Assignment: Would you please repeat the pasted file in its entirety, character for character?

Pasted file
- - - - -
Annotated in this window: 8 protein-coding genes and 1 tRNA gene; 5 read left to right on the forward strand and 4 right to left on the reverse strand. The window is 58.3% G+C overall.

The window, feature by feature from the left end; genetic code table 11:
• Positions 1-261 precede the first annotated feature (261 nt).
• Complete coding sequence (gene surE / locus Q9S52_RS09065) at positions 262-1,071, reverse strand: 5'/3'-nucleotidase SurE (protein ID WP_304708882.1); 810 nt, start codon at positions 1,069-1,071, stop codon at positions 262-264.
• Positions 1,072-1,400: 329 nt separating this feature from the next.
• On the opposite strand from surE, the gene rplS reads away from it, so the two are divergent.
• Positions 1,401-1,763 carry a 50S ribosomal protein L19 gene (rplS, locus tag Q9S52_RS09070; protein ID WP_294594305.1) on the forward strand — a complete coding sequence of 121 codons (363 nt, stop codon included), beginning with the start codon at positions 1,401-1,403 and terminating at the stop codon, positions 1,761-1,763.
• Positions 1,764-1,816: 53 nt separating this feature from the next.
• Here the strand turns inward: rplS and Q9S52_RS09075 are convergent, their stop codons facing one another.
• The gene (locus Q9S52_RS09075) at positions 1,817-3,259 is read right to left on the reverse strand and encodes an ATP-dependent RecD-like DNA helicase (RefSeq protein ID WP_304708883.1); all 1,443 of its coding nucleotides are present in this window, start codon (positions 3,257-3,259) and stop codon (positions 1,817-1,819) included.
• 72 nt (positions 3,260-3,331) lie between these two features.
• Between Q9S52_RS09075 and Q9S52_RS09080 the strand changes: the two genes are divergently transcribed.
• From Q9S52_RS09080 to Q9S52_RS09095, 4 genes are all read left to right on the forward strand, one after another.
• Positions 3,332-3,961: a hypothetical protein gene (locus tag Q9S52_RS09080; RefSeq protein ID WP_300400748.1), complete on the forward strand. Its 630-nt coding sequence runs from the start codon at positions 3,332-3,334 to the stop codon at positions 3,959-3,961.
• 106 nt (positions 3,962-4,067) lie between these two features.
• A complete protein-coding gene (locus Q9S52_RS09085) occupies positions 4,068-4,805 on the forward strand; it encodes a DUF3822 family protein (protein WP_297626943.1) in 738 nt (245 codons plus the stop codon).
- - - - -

Annotated in this window: 8 protein-coding genes and 1 tRNA gene; 5 read left to right on the forward strand and 4 right to left on the reverse strand. The window is 58.3% G+C overall.

The window, feature by feature from the left end; genetic code table 11:
• Positions 1-261 precede the first annotated feature (261 nt).
• Complete coding sequence (gene surE / locus Q9S52_RS09065) at positions 262-1,071, reverse strand: 5'/3'-nucleotidase SurE (protein ID WP_304708882.1); 810 nt, start codon at positions 1,069-1,071, stop codon at positions 262-264.
• Positions 1,072-1,400: 329 nt separating this feature from the next.
• On the opposite strand from surE, the gene rplS reads away from it, so the two are divergent.
• Positions 1,401-1,763 carry a 50S ribosomal protein L19 gene (rplS, locus tag Q9S52_RS09070; protein ID WP_294594305.1) on the forward strand — a complete coding sequence of 121 codons (363 nt, stop codon included), beginning with the start codon at positions 1,401-1,403 and terminating at the stop codon, positions 1,761-1,763.
• Positions 1,764-1,816: 53 nt separating this feature from the next.
• Here the strand turns inward: rplS and Q9S52_RS09075 are convergent, their stop codons facing one another.
• The gene (locus Q9S52_RS09075) at positions 1,817-3,259 is read right to left on the reverse strand and encodes an ATP-dependent RecD-like DNA helicase (RefSeq protein ID WP_304708883.1); all 1,443 of its coding nucleotides are present in this window, start codon (positions 3,257-3,259) and stop codon (positions 1,817-1,819) included.
• 72 nt (positions 3,260-3,331) lie between these two features.
• Between Q9S52_RS09075 and Q9S52_RS09080 the strand changes: the two genes are divergently transcribed.
• From Q9S52_RS09080 to Q9S52_RS09095, 4 genes are all read left to right on the forward strand, one after another.
• Positions 3,332-3,961: a hypothetical protein gene (locus tag Q9S52_RS09080; RefSeq protein ID WP_300400748.1), complete on the forward strand. Its 630-nt coding sequence runs from the start codon at positions 3,332-3,334 to the stop codon at positions 3,959-3,961.
• 106 nt (positions 3,962-4,067) lie between these two features.
• A complete protein-coding gene (locus Q9S52_RS09085) occupies positions 4,068-4,805 on the forward strand; it encodes a DUF3822 family protein (protein WP_297626943.1) in 738 nt (245 codons plus the stop codon).